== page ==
Questions Raised About Champaign Charter School Proposal
Members of the steering committee behind a proposed Champaign charter school struggled to answer dozens of questions from Unit 4 school board officials during a public hearing Monday night.
The hearing was packed with supporters of the proposal as well as community members and teachers who expressed deep concerns about the plans for the charter school called North Champaign Academy.
Nathaniel Banks and Craig Walker, both members of the group behind the North Champaign Academy proposal, described their plan to create a Kindergarten through fifth grade school that would succeed where Champaign’s public school system had failed. Specifically, they said, the charter would serve as an intervention for black children who were falling behind their white peers in academic assessments. The group also presented data that showed that black students were disciplined at higher rates than white students in the school district.
The core principles of the proposed school include making all students feel welcome in the school, individualized assessments for students, respect and shared responsibility for educating students between school staff and parents, and connecting families with the school community.
“The family is key and we believe in working with the family,” Banks said. Walker said the charter school staff would also reflect the student body at the school.
A budget document presented at Monday’s public hearing on the charter school proposal outlined revenue of about $1.5 million.
“Money is not going to be an issue,” Walker told the board. He said every student enrolled at the school will also receive a savings account with $50 in it, which will be funded through private donations.
Plans for the school include seven teachers and 100 students. Walker said the school will focus on age appropriate financial literacy and entrepreneurship through partnerships with local businesses.
The group said they plan to purchase a property at 1400 W. Anthony Drive and convert it to a school building.
Unit 4 Superintendent Susan Zola said district administrators were tasked with vetting the charter school application to determine whether it met state school code requirements. She said the application did not clearly meet those standards in numerous areas, including how its goals will be met, metrics for student outcomes, and no mention of science or physical education as core subjects. Zola said the application also did not include specific information detailing how the proposed location would be converted to a school building; no budget for materials associated with individualized education plans (IEPs); no job descriptions for employees; no salary for a security employee; no information on how the after school program for the school would be staffed; and no evidence indicating how the school would meet health and safety requirements, among other issues.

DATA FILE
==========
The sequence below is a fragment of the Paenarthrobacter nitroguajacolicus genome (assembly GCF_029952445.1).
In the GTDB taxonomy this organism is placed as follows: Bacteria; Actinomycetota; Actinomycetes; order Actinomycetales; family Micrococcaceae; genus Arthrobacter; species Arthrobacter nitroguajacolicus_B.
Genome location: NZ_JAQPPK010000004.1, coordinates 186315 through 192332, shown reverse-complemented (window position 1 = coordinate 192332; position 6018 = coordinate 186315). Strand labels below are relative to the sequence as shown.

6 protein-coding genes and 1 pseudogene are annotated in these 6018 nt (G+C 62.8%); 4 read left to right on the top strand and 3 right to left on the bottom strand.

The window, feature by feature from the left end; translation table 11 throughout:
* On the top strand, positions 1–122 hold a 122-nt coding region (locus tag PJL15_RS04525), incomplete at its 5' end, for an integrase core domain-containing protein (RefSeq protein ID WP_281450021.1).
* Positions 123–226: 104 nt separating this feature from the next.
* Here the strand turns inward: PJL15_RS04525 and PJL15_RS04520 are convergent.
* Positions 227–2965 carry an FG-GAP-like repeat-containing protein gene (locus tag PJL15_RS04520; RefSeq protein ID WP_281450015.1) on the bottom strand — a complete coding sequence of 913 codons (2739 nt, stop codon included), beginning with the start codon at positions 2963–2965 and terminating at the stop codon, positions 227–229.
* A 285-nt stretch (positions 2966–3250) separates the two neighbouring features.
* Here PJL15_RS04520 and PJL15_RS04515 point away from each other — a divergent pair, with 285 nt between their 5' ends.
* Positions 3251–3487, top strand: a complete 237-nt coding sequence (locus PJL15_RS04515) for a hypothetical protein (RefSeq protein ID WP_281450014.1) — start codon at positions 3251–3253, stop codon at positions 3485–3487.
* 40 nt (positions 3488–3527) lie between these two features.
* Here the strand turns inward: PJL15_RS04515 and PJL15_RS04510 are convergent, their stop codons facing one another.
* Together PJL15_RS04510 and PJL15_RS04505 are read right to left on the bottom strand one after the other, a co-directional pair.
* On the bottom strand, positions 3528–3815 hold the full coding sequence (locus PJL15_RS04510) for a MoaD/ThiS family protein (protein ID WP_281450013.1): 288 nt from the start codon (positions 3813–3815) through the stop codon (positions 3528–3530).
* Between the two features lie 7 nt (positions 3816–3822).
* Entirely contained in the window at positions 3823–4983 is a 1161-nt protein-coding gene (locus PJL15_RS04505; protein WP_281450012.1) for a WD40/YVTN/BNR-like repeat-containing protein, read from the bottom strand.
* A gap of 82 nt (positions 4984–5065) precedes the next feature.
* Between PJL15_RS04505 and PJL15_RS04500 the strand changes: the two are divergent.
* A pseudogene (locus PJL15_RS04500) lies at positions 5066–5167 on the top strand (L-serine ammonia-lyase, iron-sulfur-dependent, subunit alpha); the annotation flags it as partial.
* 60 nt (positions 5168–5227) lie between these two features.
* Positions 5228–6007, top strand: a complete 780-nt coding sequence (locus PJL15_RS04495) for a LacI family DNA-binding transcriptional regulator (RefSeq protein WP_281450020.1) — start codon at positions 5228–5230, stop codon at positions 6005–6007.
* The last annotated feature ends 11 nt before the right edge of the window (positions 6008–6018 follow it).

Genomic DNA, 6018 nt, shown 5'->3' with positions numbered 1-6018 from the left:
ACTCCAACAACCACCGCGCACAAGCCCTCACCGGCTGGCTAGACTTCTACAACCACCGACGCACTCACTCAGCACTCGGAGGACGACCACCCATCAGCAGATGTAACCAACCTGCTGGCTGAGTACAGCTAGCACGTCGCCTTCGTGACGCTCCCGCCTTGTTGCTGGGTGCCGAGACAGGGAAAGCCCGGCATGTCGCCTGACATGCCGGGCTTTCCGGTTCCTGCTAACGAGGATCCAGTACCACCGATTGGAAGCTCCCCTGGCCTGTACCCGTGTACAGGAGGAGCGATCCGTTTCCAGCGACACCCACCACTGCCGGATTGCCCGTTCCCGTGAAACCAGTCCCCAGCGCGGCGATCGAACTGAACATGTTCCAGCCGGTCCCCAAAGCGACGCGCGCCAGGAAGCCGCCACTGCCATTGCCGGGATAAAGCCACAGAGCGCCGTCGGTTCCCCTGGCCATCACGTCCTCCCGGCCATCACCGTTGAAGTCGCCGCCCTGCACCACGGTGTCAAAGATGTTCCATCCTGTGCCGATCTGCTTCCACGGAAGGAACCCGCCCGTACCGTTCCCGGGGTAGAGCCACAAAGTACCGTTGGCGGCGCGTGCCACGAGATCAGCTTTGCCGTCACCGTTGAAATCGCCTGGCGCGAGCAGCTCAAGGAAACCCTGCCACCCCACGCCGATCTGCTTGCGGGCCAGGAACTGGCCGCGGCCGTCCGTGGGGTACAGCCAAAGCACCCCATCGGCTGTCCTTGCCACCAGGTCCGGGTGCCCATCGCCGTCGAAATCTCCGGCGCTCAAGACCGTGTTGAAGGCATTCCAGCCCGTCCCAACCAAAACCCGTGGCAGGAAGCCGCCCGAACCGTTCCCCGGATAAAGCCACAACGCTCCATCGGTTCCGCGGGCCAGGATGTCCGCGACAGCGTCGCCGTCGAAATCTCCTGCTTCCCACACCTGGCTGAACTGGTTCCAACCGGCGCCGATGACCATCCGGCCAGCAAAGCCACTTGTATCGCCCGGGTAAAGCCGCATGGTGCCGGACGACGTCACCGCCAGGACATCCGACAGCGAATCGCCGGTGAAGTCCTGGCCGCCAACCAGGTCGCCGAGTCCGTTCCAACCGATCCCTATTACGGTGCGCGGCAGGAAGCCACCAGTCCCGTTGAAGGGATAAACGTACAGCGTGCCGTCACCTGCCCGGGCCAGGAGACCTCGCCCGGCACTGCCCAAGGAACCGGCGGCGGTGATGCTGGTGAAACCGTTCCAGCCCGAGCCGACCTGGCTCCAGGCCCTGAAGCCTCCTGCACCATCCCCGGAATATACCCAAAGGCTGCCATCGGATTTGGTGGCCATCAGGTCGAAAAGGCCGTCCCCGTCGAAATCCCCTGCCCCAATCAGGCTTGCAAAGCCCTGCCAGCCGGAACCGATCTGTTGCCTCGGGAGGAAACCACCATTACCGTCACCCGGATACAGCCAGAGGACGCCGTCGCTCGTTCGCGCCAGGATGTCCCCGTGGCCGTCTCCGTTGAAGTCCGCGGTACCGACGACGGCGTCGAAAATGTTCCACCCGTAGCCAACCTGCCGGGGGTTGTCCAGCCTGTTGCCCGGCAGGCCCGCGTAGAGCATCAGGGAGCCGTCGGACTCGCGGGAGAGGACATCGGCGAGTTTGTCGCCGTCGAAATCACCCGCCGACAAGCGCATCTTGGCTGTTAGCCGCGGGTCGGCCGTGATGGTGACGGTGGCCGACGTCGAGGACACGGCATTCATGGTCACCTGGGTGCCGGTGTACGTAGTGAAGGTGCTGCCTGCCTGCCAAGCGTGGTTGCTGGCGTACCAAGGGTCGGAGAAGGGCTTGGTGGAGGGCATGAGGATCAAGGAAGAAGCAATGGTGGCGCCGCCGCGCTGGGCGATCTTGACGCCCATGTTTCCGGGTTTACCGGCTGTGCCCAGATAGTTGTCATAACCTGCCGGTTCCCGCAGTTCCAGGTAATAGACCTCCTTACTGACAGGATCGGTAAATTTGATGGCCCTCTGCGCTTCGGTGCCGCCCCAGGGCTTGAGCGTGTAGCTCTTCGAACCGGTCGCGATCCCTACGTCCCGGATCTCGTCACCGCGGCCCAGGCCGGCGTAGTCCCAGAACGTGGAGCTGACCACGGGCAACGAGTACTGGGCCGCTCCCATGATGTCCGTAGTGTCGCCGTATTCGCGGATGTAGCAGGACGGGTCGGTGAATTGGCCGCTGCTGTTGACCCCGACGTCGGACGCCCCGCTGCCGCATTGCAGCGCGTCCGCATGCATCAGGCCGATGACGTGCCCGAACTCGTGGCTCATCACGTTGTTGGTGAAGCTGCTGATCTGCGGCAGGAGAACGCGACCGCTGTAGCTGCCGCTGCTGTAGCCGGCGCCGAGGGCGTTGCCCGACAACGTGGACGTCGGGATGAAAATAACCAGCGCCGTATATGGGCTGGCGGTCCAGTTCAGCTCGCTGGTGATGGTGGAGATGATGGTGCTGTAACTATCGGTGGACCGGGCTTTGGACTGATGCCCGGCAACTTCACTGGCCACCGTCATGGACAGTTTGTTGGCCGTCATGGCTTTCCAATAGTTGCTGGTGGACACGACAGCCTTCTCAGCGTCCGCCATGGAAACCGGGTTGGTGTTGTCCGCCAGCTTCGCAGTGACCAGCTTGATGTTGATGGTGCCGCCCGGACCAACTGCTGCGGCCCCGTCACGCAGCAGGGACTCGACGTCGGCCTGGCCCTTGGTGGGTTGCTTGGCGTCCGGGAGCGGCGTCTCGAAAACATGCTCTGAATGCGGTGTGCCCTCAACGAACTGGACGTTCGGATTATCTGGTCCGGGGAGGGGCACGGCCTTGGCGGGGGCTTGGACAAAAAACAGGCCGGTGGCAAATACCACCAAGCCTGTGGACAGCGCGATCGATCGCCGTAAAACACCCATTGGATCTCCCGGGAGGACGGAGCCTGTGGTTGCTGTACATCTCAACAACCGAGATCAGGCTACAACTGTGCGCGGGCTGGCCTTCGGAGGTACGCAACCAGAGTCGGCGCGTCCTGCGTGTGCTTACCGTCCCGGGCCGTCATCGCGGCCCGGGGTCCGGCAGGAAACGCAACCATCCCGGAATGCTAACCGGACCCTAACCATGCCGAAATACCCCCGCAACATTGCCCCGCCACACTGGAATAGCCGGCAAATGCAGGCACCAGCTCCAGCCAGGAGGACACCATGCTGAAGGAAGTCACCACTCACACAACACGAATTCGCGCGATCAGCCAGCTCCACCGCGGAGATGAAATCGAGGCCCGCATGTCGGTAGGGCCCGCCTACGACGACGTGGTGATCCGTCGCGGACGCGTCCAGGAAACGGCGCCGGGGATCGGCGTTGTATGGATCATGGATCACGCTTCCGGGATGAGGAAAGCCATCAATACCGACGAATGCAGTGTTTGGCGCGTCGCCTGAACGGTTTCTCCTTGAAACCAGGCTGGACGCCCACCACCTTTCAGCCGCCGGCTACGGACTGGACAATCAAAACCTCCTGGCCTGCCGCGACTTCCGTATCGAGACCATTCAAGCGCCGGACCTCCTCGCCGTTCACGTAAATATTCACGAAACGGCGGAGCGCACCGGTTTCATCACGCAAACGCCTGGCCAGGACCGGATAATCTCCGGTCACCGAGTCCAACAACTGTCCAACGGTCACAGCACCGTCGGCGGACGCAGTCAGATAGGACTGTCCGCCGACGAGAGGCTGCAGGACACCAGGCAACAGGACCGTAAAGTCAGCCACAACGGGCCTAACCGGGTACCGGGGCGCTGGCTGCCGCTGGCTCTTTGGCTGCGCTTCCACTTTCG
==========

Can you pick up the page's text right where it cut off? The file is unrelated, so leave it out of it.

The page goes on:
Board president Chris Kloeppel asked the steering committee members 50 questions during the public hearing. Other board members asked dozens more. Walker and Banks provided incomplete and vague answers to some, and told the board they’d get back to the majority of the questions asked of them.
One area board members focused on was special education. Kloeppel asked the steering committee what eligibility they planned to use to identify students with disabilities and how they’d deliver specialized instruction.
Walker said they had assessments and evaluations for students, and they planned to hire someone who would make those determinations.
“We have a very dynamic African-American who is involved in special education and is very experienced, who is not a part of Unit 4, and she’s ready to go and she’s experienced,” Walker said.
When asked about how instruction would be delivered to those students, Banks said, “that’s determined by the person who would be hired to make that assessment.”
To clarify, board member Amy Armstrong asked: “You cannot describe the intervention tools you will use for children with disabilities?”
“Not at this time,” Banks said.
Walker said they planned to take “reasonable risks” and use innovative methods to address special education needs. “We are not trying to replicate what is currently going on in schools,” he said.
Walker also admonished the board for not providing their questions to the steering committee prior to the public hearing.
“These are questions and answers that could have been provided in your application and your proposal for this charter school,” Kloeppel said. Walker responded by saying it was not required. Kloeppel disagreed.
Many supporters of the proposal waited more than three hours for their chance to speak at the hearing. Champaign resident Juanita Ashford told the board her godson is a fifth grade student at Booker T. Washington Elementary School who is struggling academically. She said a change is needed to help students like him.
“We do need something different. I wish y’all please consider this. Because I love this young man. And without a good education and knowing how to read and write and know your math -- it’s jail or dead for him,” she said.
Jennifer White, president of the Champaign Federation of Teachers, said during the hearing that she had significant concerns with the charter school proposal, including questions about staffing plans, curriculum, English language learners and how the cost of technology for students would be covered.
The Unit 4 school board will decide within 30 days to grant or deny the proposal. Banks previously told Illinois Public Media that, if denied, they would appeal the decision to the state.